Same-sex couples should review their estate plans in light of the Supreme Court’s decision striking down part of the federal Defense of Marriage Act.
The Supreme Court said that the federal law, which refused to recognize same-sex marriages with regard to federal taxes and benefits, was unconstitutional.
The law had made estate planning especially difficult for same-sex couples, because they couldn’t take advantage of techniques that were available to other married couples. For instance, under federal law, married couples can make unlimited gifts to each other, and can leave an unlimited amount of property to each other in a will, without incurring gift or estate tax. But the law said this wasn’t true for same-sex couples.
The Supreme Court ruling affects more than a thousand federal laws and regulations, ranging from Social Security to veterans’ benefits to income taxes to immigration.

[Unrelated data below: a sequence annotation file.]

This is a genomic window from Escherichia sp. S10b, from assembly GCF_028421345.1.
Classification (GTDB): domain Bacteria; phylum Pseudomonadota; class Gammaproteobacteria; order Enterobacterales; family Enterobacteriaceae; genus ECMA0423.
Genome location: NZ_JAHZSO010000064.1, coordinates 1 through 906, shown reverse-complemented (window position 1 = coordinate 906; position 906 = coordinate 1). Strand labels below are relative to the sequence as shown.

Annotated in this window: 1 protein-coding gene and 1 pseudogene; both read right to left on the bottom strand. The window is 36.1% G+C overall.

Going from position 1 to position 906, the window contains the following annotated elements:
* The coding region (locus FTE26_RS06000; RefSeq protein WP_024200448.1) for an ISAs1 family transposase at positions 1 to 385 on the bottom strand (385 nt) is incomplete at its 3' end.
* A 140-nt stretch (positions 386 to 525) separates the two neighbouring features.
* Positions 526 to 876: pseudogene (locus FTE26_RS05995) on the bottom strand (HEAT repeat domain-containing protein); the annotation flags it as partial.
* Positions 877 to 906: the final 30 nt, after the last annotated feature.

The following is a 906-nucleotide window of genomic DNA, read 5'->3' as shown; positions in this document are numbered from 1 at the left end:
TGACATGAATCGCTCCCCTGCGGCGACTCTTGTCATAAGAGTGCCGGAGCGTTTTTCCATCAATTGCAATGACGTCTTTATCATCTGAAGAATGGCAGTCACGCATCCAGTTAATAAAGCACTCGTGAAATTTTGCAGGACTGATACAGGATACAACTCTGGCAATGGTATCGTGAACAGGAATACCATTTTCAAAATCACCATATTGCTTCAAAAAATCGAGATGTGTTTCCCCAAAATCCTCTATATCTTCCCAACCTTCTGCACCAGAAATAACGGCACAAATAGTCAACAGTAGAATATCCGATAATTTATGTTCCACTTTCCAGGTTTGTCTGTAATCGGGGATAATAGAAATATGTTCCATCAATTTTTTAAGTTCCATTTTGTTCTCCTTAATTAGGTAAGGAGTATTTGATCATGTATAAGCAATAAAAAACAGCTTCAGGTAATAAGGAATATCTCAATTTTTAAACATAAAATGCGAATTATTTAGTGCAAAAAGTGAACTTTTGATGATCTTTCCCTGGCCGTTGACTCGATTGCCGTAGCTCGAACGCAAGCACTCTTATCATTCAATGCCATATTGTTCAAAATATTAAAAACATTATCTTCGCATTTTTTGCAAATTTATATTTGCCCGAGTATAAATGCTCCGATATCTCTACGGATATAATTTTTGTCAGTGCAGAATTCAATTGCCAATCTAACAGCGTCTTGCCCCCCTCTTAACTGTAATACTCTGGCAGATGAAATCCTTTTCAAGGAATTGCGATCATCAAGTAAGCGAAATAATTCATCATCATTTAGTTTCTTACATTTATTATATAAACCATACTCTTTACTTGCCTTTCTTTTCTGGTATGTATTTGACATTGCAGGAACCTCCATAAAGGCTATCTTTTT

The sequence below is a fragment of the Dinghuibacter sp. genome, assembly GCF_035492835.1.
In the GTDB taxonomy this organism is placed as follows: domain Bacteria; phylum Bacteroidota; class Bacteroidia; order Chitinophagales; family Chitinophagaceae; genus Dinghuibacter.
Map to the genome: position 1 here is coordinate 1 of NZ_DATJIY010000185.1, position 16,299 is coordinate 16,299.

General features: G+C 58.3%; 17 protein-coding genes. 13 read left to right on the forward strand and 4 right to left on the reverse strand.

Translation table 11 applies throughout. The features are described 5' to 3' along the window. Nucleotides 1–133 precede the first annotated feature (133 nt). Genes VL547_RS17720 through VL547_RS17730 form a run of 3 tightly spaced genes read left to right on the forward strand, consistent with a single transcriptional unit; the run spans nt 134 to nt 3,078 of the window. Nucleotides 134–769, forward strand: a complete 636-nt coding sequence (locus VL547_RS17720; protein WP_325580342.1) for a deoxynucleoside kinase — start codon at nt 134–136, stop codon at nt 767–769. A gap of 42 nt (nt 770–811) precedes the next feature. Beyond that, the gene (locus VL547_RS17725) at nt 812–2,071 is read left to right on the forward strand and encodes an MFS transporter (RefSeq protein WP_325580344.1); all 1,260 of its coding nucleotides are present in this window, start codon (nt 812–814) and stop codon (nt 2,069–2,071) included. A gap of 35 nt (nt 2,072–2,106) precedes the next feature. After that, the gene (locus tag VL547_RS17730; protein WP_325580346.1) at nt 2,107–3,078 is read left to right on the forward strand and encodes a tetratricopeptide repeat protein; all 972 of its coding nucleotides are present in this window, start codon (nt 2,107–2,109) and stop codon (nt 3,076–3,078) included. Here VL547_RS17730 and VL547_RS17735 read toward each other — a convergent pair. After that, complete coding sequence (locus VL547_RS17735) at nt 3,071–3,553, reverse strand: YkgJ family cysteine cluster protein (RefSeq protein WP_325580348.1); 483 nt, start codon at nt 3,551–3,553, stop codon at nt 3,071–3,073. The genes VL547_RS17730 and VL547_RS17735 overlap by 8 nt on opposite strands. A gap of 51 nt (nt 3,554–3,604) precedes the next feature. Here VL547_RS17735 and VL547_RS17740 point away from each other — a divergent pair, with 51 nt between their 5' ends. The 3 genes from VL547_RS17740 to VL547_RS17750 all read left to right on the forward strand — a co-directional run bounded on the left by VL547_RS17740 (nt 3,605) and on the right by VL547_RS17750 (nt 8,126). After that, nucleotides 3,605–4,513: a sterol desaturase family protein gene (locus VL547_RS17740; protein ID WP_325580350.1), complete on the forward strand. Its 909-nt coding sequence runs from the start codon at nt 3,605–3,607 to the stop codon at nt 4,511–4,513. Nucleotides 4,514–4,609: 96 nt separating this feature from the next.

While the ruling affects tax and estate planning for almost every same-sex couple, exactly how it will apply is complicated. One reason is that same-sex marriage is allowed in only about a quarter of the states, and only a small number of other states legally recognize out-of-state same-sex weddings. So the exact impact of the decision will likely depend on the state in which a couple has, or plans to establish, their legal residence.
Nevertheless, the potential impact is very significant. For instance, in the case before the Supreme Court, a widow in New York (which allows same-sex marriage) will be entitled to a refund of more than $360,000 in estate taxes she had paid as a result of the Defense of Marriage Act.
Another question is what happens if a same-sex spouse passed away before the Supreme Court announced its decision. It seems likely – although it’s not entirely clear – that the spouse’s estate tax return could be amended, potentially resulting in a significant tax refund.
In addition to reviewing their estate planning, same-sex couples should also review their federal income tax returns, since they may be able to amend them and claim a refund.
Attorney Robert A. Scalise, Jr.